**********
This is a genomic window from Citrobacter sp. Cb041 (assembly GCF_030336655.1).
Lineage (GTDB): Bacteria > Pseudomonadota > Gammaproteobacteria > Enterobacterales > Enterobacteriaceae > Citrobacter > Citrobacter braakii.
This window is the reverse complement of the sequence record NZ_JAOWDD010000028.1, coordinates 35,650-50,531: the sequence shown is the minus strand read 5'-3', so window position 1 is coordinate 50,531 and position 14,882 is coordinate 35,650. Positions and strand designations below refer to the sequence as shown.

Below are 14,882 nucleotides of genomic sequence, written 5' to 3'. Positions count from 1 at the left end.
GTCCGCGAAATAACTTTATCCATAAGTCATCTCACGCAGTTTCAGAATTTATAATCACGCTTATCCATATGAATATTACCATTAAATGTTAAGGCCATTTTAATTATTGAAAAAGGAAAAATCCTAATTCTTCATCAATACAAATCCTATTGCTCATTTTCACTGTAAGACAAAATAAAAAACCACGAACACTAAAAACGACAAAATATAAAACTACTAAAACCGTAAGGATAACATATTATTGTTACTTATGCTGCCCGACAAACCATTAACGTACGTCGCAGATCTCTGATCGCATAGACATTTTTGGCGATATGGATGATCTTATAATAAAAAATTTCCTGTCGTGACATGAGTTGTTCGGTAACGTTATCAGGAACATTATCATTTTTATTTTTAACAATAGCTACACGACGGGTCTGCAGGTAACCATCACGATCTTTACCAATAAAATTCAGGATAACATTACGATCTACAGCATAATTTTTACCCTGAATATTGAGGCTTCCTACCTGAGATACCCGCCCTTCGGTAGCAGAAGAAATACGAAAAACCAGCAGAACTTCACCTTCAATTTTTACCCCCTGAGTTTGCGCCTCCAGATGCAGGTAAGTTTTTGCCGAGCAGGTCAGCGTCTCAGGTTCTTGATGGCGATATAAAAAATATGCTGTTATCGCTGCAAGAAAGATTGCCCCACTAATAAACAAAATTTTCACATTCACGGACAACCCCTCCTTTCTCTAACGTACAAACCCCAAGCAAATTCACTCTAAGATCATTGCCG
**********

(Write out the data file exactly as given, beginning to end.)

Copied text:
This is a genomic window from Citrobacter sp. Cb041 (assembly GCF_030336655.1).
Lineage (GTDB): Bacteria > Pseudomonadota > Gammaproteobacteria > Enterobacterales > Enterobacteriaceae > Citrobacter > Citrobacter braakii.
This window is the reverse complement of the sequence record NZ_JAOWDD010000028.1, coordinates 35,650-50,531: the sequence shown is the minus strand read 5'-3', so window position 1 is coordinate 50,531 and position 14,882 is coordinate 35,650. Positions and strand designations below refer to the sequence as shown.

Below are 14,882 nucleotides of genomic sequence, written 5' to 3'. Positions count from 1 at the left end.
GTCCGCGAAATAACTTTATCCATAAGTCATCTCACGCAGTTTCAGAATTTATAATCACGCTTATCCATATGAATATTACCATTAAATGTTAAGGCCATTTTAATTATTGAAAAAGGAAAAATCCTAATTCTTCATCAATACAAATCCTATTGCTCATTTTCACTGTAAGACAAAATAAAAAACCACGAACACTAAAAACGACAAAATATAAAACTACTAAAACCGTAAGGATAACATATTATTGTTACTTATGCTGCCCGACAAACCATTAACGTACGTCGCAGATCTCTGATCGCATAGACATTTTTGGCGATATGGATGATCTTATAATAAAAAATTTCCTGTCGTGACATGAGTTGTTCGGTAACGTTATCAGGAACATTATCATTTTTATTTTTAACAATAGCTACACGACGGGTCTGCAGGTAACCATCACGATCTTTACCAATAAAATTCAGGATAACATTACGATCTACAGCATAATTTTTACCCTGAATATTGAGGCTTCCTACCTGAGATACCCGCCCTTCGGTAGCAGAAGAAATACGAAAAACCAGCAGAACTTCACCTTCAATTTTTACCCCCTGAGTTTGCGCCTCCAGATGCAGGTAAGTTTTTGCCGAGCAGGTCAGCGTCTCAGGTTCTTGATGGCGATATAAAAAATATGCTGTTATCGCTGCAAGAAAGATTGCCCCACTAATAAACAAAATTTTCACATTCACGGACAACCCCTCCTTTCTCTAACGTACAAACCCCAAGCAAATTCACTCTAAGATCATTGCCG